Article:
PMID: 25424156 [PubMed - as supplied by publisher]
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7. Plant Biol (Stuttg). 2014 Nov 25. doi: 10.1111/plb.12253. [Epub ahead of print]

Heterogeneity in soil water and light environments and dispersal limitation: what facilitates tree species coexistence in a temperate forest?

Masaki T1, Hata S, Ide Y.
Author information:
1Forestry and Forest Products Research Institute, Ibaraki, Japan.

Abstract

In the present study, we analysed the habitat association of tree species in an old-growth temperate forest across all life stages to test theories on the coexistence of tree species in forest communities. An inventory for trees was implemented at a 6-ha plot in Ogawa Forest Reserve for adults, juveniles, saplings and seedlings. Volumetric soil water content (SMC) and light levels were measured in 10-m grids. Relationships between the actual number of stems and environmental variables were determined for 35 major tree species, and the spatial correlations within and among species were analysed. The light level had no statistically significant effect on distribution of saplings and seedlings of any species. In contrast, most species had specific optimal values along the SMC gradient. The optimal values were almost identical in earlier life stages, but were more variable in later life stages among species. However, no effective niche partitioning among the species was apparent even at the adult stage. Furthermore, results of spatial analyses suggest that dispersal limitation was not sufficient to mitigate competition between species. This might result from well-scattered seed distribution via wind and bird dispersal, as well as conspecific density-dependent mortality of seeds and seedlings. Thus, both niche partitioning and dispersal limitation appeared less important for facilitating coexistence of species within this forest than expected in tropical forests. The tree species assembly in this temperate forest might be controlled through a neutral process at the spatial scale tested in this study.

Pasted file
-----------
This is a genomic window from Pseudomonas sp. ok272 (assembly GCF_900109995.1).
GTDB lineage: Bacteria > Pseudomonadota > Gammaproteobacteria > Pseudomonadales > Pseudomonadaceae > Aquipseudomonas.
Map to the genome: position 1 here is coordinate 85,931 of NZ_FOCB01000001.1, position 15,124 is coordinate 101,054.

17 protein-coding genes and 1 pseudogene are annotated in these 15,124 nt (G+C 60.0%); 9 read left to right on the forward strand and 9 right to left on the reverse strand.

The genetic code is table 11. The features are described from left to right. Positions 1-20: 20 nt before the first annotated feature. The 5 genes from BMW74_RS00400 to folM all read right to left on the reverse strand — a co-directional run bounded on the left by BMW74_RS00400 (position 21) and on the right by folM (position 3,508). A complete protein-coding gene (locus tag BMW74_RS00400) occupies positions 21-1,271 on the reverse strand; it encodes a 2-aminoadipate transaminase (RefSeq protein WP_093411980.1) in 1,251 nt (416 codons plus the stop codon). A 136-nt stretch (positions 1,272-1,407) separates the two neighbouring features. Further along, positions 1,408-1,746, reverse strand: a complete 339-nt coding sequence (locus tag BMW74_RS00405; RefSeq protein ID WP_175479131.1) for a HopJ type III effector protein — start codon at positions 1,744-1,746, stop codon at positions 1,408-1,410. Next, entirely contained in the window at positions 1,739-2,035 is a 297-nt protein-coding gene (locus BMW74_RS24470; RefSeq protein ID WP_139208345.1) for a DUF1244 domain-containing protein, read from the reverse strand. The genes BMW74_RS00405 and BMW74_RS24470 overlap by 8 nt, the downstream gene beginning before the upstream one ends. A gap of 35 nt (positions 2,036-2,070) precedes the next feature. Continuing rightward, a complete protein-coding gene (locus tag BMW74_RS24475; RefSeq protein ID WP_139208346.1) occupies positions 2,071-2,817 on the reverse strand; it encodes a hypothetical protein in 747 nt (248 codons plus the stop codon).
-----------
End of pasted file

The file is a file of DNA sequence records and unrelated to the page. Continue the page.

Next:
© 2014 German Botanical Society and The Royal Botanical Society of the Netherlands.
PMID: 25424149 [PubMed - as supplied by publisher]




8. Nurs Stand. 2014 Nov 26;29(13):27. doi: 10.7748/ns.29.13.27.s31.

Bird brained.

Newnham D.

Abstract